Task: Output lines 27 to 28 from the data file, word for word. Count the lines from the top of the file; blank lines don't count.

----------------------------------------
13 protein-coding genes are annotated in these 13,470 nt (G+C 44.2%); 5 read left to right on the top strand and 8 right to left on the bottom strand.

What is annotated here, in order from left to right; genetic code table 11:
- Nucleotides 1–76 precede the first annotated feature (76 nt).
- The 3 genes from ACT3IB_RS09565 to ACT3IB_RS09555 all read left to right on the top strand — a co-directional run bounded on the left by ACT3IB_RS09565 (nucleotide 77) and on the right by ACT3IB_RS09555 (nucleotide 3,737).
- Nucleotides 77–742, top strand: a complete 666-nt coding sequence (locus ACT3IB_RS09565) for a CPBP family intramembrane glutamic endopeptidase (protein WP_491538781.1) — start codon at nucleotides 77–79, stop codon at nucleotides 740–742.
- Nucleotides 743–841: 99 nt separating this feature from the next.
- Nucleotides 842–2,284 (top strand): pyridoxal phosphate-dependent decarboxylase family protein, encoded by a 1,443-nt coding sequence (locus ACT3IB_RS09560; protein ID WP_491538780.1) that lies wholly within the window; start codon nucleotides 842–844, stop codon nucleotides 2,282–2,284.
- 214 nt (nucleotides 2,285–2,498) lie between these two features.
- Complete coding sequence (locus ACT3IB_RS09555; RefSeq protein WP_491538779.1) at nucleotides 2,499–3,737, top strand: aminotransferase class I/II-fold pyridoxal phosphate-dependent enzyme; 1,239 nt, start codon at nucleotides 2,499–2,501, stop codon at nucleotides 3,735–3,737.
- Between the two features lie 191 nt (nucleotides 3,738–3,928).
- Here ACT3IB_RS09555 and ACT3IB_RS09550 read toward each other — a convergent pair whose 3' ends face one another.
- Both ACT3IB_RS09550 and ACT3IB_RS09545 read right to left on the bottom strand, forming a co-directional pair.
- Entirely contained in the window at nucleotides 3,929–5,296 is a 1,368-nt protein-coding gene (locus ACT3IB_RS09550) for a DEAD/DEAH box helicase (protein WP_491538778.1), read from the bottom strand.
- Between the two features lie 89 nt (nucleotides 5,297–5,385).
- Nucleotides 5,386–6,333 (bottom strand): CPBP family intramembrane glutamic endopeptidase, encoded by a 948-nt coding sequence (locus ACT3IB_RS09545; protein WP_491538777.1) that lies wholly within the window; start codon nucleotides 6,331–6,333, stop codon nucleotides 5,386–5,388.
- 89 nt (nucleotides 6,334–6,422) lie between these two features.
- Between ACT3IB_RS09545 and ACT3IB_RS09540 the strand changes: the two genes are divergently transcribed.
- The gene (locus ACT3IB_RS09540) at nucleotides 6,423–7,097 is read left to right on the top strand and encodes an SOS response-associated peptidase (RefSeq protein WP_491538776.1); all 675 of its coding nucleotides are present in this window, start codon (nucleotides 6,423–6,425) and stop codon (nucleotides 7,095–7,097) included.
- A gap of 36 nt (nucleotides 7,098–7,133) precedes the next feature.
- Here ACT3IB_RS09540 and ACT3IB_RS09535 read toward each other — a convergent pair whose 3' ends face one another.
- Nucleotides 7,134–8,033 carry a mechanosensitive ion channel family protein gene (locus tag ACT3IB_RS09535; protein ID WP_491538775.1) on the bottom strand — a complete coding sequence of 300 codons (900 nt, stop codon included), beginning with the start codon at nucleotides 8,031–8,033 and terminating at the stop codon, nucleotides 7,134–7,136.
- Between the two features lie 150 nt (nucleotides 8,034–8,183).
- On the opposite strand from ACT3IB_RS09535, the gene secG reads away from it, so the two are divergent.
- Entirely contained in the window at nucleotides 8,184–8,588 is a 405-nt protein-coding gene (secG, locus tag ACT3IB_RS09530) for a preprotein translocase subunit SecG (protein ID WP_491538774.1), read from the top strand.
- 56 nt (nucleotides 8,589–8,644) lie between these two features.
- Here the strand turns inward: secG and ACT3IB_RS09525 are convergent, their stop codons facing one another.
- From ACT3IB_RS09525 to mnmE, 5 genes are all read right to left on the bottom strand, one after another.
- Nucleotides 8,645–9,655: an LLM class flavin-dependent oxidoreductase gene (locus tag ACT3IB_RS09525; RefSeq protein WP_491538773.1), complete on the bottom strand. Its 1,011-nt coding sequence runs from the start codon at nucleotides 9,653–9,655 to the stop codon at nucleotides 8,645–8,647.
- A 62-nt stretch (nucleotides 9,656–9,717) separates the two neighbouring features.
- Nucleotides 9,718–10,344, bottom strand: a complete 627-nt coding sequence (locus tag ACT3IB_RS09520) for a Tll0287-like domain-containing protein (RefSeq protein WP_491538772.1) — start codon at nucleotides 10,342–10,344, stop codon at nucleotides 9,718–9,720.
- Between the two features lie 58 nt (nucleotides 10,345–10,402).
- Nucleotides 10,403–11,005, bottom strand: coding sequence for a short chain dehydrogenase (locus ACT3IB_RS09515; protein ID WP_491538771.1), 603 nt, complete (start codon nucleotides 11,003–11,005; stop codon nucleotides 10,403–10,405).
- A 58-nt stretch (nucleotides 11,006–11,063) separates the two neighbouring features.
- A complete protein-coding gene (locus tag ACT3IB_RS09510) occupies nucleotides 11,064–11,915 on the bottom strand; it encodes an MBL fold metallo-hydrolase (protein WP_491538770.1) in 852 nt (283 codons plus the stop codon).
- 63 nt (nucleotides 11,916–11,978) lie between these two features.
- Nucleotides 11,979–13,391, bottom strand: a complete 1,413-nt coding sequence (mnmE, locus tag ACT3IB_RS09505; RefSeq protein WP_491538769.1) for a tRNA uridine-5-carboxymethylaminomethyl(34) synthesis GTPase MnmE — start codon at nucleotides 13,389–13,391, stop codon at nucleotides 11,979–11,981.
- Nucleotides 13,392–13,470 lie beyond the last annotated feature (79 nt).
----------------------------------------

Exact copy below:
- From ACT3IB_RS09525 to mnmE, 5 genes are all read right to left on the bottom strand, one after another.
- Nucleotides 8,645–9,655: an LLM class flavin-dependent oxidoreductase gene (locus tag ACT3IB_RS09525; RefSeq protein WP_491538773.1), complete on the bottom strand. Its 1,011-nt coding sequence runs from the start codon at nucleotides 9,653–9,655 to the stop codon at nucleotides 8,645–8,647.